Oct 31 2017
(Reuters Health) – Women who use a lot of the common pain reliever acetaminophen during pregnancy may be more likely to have children with attention deficit hyperactivity disorder (ADHD) than those who don’t use the drug, a Norwegian study suggests.
Researchers analyzed data on almost 113,000 children and their parents, including 2,246 kids who were diagnosed with ADHD. Almost half of the mothers took acetaminophen (also known as paracetamol) at some point during pregnancy, researchers report in Pediatrics.
Using the drug during just one trimester was associated with 7 percent higher odds of having a child with ADHD, while the increased risk was 22 percent for women who used acetaminophen in two trimesters and 27 percent with use in all three trimesters, the study found.
Women used the medicine for fever and infections for 22 to 28 days, however, were more than six times more likely to have kids with ADHD than mothers who avoided the drug during pregnancy.
“Surprisingly, adjusting for all the medical conditions related to acetaminophen use during pregnancy (e.g., infections and pain) and familial genetic risk for ADHD, children exposed to long-term use of acetaminophen use during pregnancy were more than two times more likely to have ADHD diagnosed by a specialist in a clinic,” said lead study author Eivind Ystrom of the Norwegian Institute of Public Health and the University of Oslo.
Overall, researchers estimated that about 4 percent of the children in the study would have an ADHD diagnosis by age 13.
The study wasn’t a controlled experiment designed to prove whether or how prenatal acetaminophen use might directly cause ADHD.
One limitation of the study is that long-term use of acetaminophen during pregnancy might indicate a more serious illness or injury, and researchers lacked data on the severity of conditions that led women to use the drug.
Another drawback is that researchers relied on survey data to identify when and how long in pregnancy women used acetaminophen as well as the reasons they took the drug. Many people in the study also didn’t report a reason for using acetaminophen.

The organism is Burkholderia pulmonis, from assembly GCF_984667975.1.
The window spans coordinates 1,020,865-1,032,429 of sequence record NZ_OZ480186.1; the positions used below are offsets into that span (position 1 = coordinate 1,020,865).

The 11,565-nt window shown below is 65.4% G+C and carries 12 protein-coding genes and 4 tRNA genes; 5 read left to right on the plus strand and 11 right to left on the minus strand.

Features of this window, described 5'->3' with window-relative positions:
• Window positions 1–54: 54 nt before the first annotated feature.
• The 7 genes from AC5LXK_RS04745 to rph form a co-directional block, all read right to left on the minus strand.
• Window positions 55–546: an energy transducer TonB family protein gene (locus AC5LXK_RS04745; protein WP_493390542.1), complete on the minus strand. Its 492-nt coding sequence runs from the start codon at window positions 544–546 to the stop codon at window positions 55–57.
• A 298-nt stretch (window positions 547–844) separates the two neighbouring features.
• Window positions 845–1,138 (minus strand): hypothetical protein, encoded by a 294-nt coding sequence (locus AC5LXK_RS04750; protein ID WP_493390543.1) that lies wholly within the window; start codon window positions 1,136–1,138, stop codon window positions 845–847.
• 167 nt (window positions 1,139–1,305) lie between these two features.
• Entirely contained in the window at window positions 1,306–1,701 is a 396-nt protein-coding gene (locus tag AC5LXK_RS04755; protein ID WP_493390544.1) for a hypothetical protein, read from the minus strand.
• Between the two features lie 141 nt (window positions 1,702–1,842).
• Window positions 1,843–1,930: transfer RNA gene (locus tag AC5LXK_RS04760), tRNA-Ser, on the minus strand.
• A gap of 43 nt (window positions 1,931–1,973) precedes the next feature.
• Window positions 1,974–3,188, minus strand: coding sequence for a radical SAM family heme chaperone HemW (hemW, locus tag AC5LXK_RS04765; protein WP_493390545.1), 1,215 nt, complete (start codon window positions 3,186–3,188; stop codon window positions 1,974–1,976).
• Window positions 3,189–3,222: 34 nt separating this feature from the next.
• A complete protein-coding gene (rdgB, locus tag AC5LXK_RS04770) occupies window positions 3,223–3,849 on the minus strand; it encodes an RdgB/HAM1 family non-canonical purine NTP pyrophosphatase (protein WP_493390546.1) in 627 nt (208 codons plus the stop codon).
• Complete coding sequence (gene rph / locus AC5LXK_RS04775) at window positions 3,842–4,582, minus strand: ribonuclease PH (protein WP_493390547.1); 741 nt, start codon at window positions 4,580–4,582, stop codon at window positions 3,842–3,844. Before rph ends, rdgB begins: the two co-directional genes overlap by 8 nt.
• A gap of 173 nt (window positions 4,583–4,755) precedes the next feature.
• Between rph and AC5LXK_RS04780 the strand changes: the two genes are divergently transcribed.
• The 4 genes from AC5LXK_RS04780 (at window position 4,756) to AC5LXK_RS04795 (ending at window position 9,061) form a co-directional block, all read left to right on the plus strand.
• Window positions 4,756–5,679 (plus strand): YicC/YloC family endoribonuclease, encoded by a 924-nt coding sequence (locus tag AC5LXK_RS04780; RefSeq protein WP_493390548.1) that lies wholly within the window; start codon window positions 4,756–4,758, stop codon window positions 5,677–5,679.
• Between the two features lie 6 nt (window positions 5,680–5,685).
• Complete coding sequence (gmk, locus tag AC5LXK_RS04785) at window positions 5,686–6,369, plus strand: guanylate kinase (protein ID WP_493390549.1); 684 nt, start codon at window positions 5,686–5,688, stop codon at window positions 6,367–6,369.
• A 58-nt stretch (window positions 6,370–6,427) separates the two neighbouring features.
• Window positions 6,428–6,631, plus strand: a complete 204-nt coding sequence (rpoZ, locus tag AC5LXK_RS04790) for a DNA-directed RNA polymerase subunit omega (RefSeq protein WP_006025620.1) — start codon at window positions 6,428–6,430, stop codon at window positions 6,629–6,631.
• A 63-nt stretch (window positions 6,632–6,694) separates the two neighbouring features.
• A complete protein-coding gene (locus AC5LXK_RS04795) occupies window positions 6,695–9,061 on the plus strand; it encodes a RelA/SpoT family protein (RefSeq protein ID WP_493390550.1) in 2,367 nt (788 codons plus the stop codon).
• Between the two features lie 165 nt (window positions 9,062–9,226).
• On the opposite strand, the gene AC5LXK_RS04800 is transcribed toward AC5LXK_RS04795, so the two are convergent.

It’s possible that the connections between acetaminophen and ADHD in the study were merely due to chance, said Dr. Antonio Saad, a researcher at the University of Texas Medical Branch in Galveston who wasn’t involved in the study.
“One also has to keep in mind that not using acetaminophen can have negative consequences,” Saad said by email. “Other pain and fever medications, such as ibuprofen, should not be used in pregnancy, which leaves narcotics as the only alternatives for pain and no alternatives for fever.”
Doctors generally advise pregnant women to take acetaminophen in the smallest dose possible for the shortest possible period of time when they have fevers.
“I don’t think that a very moderate dose of acetaminophen during only a few days would have any real effect on the developing brain,” Jordi Julvez, a researcher at the Barcelona Institute for Global Health who wasn’t involved in the study, said by email.
A serious fever or infection, for example, might be the reason babies developed ADHD, not acetaminophen their mothers took, Andrade, who wasn’t involved in the study said by email.
“The results of this study do not adduce sufficiently strong data to discourage the use of (acetaminophen) if indicated during any trimester during pregnancy,” Andrade said.
SOURCE: bit.ly/2lv69se Pediatrics, online October 30, 2017.